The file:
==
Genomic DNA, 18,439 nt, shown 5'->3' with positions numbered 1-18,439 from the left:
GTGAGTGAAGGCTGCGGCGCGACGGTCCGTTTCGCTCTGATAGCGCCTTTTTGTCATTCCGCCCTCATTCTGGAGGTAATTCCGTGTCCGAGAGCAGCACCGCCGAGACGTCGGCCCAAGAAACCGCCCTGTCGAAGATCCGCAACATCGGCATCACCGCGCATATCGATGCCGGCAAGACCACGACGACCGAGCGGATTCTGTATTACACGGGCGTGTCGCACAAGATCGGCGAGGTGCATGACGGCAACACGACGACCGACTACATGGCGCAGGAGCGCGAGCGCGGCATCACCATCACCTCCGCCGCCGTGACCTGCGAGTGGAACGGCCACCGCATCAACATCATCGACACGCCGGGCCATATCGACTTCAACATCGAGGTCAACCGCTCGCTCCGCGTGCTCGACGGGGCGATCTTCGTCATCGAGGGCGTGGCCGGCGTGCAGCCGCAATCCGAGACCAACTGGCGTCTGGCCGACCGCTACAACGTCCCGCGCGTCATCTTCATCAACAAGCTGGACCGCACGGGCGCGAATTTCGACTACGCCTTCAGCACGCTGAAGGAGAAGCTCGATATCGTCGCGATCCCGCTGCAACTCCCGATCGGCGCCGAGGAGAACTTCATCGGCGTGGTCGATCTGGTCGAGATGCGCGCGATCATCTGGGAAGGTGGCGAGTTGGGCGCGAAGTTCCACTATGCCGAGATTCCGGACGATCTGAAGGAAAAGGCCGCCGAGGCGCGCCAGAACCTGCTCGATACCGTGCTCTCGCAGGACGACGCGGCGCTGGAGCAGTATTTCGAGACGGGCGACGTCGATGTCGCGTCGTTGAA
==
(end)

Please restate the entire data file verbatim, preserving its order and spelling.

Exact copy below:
Genomic DNA, 18,439 nt, shown 5'->3' with positions numbered 1-18,439 from the left:
GTGAGTGAAGGCTGCGGCGCGACGGTCCGTTTCGCTCTGATAGCGCCTTTTTGTCATTCCGCCCTCATTCTGGAGGTAATTCCGTGTCCGAGAGCAGCACCGCCGAGACGTCGGCCCAAGAAACCGCCCTGTCGAAGATCCGCAACATCGGCATCACCGCGCATATCGATGCCGGCAAGACCACGACGACCGAGCGGATTCTGTATTACACGGGCGTGTCGCACAAGATCGGCGAGGTGCATGACGGCAACACGACGACCGACTACATGGCGCAGGAGCGCGAGCGCGGCATCACCATCACCTCCGCCGCCGTGACCTGCGAGTGGAACGGCCACCGCATCAACATCATCGACACGCCGGGCCATATCGACTTCAACATCGAGGTCAACCGCTCGCTCCGCGTGCTCGACGGGGCGATCTTCGTCATCGAGGGCGTGGCCGGCGTGCAGCCGCAATCCGAGACCAACTGGCGTCTGGCCGACCGCTACAACGTCCCGCGCGTCATCTTCATCAACAAGCTGGACCGCACGGGCGCGAATTTCGACTACGCCTTCAGCACGCTGAAGGAGAAGCTCGATATCGTCGCGATCCCGCTGCAACTCCCGATCGGCGCCGAGGAGAACTTCATCGGCGTGGTCGATCTGGTCGAGATGCGCGCGATCATCTGGGAAGGTGGCGAGTTGGGCGCGAAGTTCCACTATGCCGAGATTCCGGACGATCTGAAGGAAAAGGCCGCCGAGGCGCGCCAGAACCTGCTCGATACCGTGCTCTCGCAGGACGACGCGGCGCTGGAGCAGTATTTCGAGACGGGCGACGTCGATGTCGCGTCGTTGAA